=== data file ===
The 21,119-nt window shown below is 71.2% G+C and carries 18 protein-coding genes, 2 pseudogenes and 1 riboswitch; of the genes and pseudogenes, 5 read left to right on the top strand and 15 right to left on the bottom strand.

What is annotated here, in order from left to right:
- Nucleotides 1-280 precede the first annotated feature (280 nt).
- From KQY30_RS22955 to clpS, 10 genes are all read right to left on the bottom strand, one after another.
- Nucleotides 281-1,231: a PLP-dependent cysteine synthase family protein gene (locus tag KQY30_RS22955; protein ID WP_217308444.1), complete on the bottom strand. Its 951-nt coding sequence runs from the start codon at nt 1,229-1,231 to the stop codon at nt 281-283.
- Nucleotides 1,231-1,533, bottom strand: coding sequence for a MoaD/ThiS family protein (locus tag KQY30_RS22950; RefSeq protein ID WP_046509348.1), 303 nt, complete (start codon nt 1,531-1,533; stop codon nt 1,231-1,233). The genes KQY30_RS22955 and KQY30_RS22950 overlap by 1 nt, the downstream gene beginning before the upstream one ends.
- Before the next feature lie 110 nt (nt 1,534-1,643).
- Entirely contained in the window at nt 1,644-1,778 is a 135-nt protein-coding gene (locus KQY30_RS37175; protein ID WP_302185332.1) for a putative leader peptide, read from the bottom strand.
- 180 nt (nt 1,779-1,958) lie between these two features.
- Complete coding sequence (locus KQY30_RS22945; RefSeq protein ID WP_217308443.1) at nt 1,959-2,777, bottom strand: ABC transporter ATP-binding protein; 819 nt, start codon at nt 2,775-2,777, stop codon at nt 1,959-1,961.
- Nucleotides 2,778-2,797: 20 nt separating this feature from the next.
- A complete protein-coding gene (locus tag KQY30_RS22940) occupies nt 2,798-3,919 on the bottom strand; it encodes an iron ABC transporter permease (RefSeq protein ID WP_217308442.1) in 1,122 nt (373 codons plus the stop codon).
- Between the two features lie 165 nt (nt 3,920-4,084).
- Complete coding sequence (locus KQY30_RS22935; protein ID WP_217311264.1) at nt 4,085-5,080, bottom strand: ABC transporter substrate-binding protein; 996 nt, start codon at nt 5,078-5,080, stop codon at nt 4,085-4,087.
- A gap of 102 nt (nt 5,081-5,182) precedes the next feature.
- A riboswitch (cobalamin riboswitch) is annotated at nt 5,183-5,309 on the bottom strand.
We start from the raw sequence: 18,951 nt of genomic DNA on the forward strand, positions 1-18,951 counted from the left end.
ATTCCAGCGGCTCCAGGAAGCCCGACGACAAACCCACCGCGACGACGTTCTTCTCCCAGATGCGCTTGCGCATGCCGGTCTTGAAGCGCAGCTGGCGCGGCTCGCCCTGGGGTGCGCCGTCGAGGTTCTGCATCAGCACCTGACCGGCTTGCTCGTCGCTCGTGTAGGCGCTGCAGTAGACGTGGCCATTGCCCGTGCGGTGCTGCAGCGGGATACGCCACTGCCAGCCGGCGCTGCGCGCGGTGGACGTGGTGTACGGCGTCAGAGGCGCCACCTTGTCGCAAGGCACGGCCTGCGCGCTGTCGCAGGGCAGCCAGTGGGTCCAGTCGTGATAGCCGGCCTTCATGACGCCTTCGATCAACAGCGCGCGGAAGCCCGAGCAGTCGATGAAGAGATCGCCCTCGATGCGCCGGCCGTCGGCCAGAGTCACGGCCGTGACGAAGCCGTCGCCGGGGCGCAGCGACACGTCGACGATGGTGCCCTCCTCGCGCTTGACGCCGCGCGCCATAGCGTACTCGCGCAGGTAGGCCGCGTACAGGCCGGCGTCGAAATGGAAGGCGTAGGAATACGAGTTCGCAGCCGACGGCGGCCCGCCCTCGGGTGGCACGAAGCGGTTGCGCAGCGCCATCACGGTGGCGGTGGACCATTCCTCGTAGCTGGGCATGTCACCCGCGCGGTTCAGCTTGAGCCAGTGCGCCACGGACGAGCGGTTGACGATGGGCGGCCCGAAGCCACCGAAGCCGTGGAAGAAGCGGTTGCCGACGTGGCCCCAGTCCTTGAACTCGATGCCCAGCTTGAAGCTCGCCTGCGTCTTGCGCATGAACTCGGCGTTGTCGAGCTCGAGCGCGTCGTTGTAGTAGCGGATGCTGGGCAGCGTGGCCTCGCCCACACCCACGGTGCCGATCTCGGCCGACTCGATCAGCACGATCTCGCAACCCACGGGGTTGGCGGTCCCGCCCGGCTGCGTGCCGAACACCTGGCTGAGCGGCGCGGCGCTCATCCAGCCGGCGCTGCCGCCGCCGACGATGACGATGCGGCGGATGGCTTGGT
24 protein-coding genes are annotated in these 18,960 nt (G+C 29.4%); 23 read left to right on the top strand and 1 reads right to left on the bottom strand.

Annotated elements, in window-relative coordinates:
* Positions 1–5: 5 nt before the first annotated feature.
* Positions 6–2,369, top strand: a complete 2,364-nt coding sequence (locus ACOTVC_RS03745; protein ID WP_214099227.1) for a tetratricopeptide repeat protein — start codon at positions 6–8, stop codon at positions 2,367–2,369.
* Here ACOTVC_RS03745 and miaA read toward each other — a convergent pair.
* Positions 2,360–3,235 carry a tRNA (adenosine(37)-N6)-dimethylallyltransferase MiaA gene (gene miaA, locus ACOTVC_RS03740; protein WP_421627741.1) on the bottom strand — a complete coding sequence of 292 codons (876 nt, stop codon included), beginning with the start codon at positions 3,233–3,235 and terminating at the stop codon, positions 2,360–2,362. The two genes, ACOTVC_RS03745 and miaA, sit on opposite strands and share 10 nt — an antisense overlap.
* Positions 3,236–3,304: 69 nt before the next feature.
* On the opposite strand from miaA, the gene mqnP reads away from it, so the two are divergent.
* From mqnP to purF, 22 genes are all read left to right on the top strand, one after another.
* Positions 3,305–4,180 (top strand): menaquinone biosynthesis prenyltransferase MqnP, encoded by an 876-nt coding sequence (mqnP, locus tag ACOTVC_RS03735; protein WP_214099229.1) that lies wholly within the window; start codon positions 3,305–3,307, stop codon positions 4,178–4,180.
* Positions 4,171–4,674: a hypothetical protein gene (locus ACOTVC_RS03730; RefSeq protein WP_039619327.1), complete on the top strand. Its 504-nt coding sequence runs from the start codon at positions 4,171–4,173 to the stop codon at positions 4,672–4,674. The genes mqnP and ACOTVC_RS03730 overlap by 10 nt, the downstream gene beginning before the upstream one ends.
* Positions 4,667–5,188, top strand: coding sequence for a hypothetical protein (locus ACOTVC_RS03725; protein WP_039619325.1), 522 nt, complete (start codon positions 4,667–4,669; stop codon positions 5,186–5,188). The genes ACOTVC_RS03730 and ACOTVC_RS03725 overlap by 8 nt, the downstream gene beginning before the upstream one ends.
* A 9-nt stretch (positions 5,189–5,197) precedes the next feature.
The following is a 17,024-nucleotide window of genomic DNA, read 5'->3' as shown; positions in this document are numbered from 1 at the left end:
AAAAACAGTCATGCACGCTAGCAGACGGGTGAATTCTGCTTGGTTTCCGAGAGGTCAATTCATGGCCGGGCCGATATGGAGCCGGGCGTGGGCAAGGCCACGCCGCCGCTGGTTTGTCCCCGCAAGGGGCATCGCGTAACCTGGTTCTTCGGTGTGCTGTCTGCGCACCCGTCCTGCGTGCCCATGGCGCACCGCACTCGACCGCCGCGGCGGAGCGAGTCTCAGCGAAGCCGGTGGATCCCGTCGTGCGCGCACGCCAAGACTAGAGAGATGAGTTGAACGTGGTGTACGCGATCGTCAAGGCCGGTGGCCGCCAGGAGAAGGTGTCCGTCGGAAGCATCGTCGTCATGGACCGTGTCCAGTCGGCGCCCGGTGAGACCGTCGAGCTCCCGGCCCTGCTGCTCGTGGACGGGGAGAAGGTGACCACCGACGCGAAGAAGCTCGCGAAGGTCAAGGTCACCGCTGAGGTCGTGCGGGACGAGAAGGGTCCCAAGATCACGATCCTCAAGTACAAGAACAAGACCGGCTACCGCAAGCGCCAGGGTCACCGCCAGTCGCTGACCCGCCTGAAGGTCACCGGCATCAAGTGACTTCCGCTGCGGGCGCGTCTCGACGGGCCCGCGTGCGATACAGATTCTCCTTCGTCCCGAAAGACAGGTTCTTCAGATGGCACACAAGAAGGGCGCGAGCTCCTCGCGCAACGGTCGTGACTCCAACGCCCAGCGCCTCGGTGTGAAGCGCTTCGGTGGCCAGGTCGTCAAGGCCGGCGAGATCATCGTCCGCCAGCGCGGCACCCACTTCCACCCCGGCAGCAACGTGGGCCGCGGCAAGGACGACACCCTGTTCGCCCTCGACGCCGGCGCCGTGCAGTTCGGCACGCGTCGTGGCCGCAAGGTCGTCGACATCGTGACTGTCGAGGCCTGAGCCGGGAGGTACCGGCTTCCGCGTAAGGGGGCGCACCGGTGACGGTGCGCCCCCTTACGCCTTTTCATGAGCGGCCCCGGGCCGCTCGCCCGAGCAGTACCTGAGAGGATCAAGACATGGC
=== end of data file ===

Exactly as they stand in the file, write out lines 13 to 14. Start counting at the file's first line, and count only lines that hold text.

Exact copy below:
- Between the two features lie 165 nt (nt 3,920-4,084).
- Complete coding sequence (locus KQY30_RS22935; protein ID WP_217311264.1) at nt 4,085-5,080, bottom strand: ABC transporter substrate-binding protein; 996 nt, start codon at nt 5,078-5,080, stop codon at nt 4,085-4,087.